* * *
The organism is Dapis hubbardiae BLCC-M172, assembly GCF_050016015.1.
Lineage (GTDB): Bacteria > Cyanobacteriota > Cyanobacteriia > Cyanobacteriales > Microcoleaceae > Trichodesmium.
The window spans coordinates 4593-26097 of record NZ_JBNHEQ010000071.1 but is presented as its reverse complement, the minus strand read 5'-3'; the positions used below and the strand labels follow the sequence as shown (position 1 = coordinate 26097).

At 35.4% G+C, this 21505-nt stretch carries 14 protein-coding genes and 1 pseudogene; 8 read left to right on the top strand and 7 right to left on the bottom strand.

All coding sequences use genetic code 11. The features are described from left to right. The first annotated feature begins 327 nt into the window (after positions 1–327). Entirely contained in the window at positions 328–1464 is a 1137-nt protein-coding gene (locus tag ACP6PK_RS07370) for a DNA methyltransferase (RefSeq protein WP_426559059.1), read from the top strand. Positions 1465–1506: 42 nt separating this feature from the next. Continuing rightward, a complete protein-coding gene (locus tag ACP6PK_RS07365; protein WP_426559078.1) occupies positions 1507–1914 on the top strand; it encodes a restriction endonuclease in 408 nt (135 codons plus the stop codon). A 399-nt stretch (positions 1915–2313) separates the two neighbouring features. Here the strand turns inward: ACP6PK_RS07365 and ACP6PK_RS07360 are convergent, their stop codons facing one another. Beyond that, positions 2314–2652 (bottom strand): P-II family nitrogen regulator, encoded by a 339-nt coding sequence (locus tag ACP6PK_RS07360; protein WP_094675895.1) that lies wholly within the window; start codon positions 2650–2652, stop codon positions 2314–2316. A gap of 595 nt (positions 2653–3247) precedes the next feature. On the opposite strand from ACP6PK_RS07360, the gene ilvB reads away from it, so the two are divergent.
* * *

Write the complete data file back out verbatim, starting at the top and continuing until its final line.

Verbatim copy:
The organism is Dapis hubbardiae BLCC-M172, assembly GCF_050016015.1.
Lineage (GTDB): Bacteria > Cyanobacteriota > Cyanobacteriia > Cyanobacteriales > Microcoleaceae > Trichodesmium.
The window spans coordinates 4593-26097 of record NZ_JBNHEQ010000071.1 but is presented as its reverse complement, the minus strand read 5'-3'; the positions used below and the strand labels follow the sequence as shown (position 1 = coordinate 26097).

At 35.4% G+C, this 21505-nt stretch carries 14 protein-coding genes and 1 pseudogene; 8 read left to right on the top strand and 7 right to left on the bottom strand.

All coding sequences use genetic code 11. The features are described from left to right. The first annotated feature begins 327 nt into the window (after positions 1–327). Entirely contained in the window at positions 328–1464 is a 1137-nt protein-coding gene (locus tag ACP6PK_RS07370) for a DNA methyltransferase (RefSeq protein WP_426559059.1), read from the top strand. Positions 1465–1506: 42 nt separating this feature from the next. Continuing rightward, a complete protein-coding gene (locus tag ACP6PK_RS07365; protein WP_426559078.1) occupies positions 1507–1914 on the top strand; it encodes a restriction endonuclease in 408 nt (135 codons plus the stop codon). A 399-nt stretch (positions 1915–2313) separates the two neighbouring features. Here the strand turns inward: ACP6PK_RS07365 and ACP6PK_RS07360 are convergent, their stop codons facing one another. Beyond that, positions 2314–2652 (bottom strand): P-II family nitrogen regulator, encoded by a 339-nt coding sequence (locus tag ACP6PK_RS07360; protein WP_094675895.1) that lies wholly within the window; start codon positions 2650–2652, stop codon positions 2314–2316. A gap of 595 nt (positions 2653–3247) precedes the next feature. On the opposite strand from ACP6PK_RS07360, the gene ilvB reads away from it, so the two are divergent.